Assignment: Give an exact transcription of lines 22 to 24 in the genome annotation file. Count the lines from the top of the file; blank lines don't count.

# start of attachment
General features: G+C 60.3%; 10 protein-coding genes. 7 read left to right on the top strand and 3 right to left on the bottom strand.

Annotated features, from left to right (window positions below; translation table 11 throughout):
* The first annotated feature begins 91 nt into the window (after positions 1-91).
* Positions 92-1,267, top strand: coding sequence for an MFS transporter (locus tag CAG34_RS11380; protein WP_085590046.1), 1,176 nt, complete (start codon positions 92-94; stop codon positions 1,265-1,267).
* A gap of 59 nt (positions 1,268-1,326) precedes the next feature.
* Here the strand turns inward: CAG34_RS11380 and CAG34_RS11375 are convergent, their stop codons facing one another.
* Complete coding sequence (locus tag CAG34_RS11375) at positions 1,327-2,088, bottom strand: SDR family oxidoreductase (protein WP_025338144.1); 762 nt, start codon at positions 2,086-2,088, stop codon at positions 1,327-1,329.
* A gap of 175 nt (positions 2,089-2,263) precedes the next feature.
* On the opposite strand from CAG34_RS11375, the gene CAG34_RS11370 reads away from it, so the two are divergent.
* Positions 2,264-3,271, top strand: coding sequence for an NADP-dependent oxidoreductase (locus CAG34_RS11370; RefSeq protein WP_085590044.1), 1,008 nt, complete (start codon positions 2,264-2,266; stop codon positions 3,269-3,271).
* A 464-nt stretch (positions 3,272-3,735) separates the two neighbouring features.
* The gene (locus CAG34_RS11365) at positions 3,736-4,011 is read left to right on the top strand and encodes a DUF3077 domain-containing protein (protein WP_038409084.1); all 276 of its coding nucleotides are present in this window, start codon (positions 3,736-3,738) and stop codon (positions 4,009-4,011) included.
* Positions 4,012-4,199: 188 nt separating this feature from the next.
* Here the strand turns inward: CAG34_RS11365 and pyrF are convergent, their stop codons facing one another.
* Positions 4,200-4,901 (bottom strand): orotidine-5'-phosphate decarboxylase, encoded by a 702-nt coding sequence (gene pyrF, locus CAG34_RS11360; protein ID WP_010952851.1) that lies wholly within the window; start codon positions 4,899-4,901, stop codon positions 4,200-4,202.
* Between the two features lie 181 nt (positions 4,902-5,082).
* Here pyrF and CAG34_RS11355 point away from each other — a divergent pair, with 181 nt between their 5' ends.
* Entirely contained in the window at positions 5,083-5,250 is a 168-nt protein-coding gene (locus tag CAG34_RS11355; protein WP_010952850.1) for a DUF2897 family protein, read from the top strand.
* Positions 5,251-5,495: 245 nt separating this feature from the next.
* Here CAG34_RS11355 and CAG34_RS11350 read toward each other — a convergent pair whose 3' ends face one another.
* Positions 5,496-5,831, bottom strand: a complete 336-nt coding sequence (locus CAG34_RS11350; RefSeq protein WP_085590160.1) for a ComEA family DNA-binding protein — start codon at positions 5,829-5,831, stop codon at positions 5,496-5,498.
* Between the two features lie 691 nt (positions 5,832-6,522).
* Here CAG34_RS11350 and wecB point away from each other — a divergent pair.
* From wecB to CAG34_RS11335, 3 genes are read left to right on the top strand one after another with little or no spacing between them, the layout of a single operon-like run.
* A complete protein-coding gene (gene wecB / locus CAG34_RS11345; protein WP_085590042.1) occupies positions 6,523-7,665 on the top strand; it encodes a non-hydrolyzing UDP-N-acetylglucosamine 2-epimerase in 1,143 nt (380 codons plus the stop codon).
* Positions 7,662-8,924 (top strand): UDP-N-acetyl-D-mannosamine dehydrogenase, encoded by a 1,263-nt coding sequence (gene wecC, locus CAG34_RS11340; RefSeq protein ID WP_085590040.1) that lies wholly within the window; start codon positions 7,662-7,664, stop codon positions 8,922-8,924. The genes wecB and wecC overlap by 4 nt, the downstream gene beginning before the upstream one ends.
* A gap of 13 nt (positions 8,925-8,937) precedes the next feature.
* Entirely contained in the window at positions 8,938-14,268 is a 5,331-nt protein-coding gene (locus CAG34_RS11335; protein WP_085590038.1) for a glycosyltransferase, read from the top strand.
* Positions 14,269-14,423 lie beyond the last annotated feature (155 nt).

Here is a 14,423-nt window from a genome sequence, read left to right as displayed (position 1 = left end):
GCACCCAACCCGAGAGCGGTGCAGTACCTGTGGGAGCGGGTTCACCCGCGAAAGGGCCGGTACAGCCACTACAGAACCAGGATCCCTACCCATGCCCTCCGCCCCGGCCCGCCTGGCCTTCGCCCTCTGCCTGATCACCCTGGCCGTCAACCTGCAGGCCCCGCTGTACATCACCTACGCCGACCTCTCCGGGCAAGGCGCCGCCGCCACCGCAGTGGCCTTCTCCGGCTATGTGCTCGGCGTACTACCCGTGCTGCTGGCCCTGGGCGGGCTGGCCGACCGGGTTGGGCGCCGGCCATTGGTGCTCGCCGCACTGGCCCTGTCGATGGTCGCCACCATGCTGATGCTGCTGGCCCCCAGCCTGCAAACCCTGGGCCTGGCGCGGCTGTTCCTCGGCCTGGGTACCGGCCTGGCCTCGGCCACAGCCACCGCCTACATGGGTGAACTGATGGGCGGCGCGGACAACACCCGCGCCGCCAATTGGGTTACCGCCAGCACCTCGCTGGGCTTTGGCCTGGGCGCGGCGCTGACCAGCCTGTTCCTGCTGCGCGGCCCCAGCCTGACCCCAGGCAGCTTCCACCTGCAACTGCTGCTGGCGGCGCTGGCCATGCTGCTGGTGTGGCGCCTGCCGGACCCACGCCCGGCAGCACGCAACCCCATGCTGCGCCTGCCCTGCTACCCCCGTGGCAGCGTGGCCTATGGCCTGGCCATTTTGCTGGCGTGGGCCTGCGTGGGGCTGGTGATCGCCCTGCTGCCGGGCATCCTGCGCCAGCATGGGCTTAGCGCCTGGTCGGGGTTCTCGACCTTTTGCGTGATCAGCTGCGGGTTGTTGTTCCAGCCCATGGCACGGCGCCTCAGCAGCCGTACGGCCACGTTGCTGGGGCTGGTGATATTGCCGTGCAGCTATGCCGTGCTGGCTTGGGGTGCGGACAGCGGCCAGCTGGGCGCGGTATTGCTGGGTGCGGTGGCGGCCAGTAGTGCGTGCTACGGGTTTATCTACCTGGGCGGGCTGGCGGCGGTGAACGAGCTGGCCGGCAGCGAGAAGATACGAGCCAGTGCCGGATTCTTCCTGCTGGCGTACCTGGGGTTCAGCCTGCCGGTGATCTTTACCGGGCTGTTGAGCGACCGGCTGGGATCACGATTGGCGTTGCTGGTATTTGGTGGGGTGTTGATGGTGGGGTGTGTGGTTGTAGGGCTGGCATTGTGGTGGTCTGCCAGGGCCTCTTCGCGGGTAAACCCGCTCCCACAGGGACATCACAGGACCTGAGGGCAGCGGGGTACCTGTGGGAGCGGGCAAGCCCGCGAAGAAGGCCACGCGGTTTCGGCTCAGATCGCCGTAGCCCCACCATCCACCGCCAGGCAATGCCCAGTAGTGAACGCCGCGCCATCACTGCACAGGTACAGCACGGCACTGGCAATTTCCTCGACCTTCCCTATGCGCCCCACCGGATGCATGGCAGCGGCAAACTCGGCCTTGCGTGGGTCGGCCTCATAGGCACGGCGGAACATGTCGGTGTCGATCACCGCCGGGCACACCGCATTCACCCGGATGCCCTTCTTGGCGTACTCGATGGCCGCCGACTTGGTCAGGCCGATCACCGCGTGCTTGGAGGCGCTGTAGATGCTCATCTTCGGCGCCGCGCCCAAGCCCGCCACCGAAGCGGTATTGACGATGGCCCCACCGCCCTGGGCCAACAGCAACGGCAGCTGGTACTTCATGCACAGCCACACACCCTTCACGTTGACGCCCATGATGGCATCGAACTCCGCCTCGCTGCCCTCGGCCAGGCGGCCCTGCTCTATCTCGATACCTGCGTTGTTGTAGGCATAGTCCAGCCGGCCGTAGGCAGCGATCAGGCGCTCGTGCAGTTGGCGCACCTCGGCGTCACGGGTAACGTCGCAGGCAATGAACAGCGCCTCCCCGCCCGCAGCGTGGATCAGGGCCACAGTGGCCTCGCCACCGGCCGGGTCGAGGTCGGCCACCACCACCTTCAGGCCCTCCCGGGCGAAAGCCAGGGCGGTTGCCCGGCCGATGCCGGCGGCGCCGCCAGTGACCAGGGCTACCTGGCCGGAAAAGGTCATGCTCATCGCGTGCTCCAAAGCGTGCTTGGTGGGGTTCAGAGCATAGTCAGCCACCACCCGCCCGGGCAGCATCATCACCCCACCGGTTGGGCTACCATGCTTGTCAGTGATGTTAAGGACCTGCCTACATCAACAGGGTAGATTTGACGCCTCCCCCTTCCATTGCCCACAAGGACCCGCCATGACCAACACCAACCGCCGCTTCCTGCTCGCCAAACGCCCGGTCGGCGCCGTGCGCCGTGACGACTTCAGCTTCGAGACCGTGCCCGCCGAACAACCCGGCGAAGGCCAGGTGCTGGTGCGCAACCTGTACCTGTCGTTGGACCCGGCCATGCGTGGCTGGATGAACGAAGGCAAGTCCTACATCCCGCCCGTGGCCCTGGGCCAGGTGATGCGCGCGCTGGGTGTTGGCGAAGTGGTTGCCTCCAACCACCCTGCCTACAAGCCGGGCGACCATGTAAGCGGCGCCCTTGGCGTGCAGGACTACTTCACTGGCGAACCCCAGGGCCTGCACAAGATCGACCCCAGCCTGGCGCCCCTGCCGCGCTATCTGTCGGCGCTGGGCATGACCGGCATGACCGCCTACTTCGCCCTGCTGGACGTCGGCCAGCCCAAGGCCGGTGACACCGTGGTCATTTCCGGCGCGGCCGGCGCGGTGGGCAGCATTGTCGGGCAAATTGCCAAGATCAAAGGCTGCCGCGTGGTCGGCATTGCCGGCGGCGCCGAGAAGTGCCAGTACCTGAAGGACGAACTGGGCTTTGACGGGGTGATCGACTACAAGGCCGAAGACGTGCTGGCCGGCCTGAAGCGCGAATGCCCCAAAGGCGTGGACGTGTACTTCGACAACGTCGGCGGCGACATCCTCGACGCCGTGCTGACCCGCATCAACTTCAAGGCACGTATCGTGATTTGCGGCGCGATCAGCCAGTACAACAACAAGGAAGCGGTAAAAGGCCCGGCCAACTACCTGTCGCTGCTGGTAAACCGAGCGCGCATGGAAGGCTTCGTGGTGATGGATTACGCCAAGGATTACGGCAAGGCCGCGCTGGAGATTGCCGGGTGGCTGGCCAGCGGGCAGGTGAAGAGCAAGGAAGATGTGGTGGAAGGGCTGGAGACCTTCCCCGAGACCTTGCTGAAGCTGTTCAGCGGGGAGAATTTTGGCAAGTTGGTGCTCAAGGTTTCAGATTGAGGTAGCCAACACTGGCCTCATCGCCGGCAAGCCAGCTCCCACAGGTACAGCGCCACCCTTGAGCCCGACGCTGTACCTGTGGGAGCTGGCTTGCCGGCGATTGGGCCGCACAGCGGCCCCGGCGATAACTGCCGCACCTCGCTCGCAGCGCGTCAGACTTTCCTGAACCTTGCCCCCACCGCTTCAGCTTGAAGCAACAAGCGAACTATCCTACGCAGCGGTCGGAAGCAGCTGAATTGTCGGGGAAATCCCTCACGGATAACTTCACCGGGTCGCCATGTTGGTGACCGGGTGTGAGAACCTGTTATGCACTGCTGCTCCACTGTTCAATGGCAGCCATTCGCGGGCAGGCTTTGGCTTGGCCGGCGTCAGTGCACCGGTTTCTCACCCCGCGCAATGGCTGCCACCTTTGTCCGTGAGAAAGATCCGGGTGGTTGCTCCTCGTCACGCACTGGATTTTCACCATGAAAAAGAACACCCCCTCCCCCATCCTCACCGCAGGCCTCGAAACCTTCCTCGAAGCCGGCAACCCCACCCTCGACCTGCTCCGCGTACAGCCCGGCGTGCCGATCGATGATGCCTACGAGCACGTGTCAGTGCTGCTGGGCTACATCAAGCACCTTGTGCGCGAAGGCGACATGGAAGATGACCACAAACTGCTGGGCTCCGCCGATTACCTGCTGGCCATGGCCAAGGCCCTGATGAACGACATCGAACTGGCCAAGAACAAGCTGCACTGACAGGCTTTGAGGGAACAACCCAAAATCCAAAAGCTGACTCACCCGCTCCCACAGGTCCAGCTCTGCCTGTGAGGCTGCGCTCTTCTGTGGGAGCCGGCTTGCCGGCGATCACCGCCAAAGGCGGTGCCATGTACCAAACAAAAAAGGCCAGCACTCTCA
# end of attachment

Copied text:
* Between the two features lie 691 nt (positions 5,832-6,522).
* Here CAG34_RS11350 and wecB point away from each other — a divergent pair.
* From wecB to CAG34_RS11335, 3 genes are read left to right on the top strand one after another with little or no spacing between them, the layout of a single operon-like run.